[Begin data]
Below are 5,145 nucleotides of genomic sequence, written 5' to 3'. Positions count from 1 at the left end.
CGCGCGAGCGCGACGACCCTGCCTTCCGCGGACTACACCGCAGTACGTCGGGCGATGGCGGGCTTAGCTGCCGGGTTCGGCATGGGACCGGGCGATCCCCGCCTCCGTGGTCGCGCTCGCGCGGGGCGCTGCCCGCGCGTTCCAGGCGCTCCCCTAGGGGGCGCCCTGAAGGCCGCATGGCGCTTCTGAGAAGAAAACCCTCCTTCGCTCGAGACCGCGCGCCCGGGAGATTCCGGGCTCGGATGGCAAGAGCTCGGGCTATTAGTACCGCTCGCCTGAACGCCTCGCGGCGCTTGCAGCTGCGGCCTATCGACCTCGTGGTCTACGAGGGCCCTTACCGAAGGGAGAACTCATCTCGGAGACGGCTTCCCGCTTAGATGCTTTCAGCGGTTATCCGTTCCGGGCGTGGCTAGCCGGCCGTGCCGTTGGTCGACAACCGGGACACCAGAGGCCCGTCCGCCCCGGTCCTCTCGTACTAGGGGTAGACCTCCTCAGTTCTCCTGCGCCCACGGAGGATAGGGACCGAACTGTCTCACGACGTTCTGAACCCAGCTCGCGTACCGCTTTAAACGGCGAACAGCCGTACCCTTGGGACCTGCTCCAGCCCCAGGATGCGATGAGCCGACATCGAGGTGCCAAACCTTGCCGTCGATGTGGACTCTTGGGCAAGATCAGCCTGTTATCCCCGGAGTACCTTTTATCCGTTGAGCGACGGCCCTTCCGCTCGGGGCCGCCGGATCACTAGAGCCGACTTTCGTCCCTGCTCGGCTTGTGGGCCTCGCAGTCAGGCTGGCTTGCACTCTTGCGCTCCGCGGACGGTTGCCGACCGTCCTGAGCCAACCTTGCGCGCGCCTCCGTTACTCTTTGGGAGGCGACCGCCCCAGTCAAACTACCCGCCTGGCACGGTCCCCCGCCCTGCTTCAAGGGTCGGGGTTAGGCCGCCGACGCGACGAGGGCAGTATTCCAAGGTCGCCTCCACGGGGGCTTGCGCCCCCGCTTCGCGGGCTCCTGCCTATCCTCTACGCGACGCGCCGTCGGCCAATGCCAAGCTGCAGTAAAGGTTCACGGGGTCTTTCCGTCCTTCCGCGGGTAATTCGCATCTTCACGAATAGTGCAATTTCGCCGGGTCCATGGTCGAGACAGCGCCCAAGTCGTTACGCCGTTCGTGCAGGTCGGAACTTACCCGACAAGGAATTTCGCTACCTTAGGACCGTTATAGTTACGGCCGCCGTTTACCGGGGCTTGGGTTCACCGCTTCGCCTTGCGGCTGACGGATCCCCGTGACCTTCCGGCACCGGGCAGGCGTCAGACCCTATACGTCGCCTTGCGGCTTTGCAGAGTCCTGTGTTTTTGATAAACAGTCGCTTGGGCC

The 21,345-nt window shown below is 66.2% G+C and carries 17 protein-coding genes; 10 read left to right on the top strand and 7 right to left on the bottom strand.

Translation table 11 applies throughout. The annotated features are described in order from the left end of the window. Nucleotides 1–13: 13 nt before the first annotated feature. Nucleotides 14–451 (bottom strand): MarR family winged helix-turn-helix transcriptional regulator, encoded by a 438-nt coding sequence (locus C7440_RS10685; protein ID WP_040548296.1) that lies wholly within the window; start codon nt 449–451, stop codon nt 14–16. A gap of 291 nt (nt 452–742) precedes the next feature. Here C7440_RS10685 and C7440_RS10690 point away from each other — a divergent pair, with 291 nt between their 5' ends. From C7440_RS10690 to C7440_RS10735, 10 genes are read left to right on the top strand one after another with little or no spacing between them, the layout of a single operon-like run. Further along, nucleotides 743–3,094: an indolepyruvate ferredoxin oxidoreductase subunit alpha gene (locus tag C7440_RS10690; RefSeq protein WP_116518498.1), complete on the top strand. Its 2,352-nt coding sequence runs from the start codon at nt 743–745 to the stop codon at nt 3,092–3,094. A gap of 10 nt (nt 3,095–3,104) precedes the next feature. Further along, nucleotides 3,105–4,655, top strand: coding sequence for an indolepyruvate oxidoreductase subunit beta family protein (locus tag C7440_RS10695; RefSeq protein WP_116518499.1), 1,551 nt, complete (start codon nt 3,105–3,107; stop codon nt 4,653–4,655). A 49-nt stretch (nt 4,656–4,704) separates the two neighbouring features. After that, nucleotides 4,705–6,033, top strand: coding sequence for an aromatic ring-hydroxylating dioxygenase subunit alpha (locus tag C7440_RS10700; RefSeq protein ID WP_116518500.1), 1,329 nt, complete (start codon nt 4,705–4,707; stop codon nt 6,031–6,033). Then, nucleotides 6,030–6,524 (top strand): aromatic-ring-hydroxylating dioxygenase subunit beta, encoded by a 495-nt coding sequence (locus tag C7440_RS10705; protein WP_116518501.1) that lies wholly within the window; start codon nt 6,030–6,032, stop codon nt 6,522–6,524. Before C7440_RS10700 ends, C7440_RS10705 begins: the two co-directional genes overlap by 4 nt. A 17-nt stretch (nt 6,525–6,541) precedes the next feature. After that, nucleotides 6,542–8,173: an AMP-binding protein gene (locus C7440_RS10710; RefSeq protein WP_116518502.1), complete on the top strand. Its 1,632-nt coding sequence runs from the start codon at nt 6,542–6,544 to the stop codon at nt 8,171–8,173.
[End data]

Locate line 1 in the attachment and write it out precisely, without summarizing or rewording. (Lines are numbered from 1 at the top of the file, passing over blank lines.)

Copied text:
Below are 5,145 nucleotides of genomic sequence, written 5' to 3'. Positions count from 1 at the left end.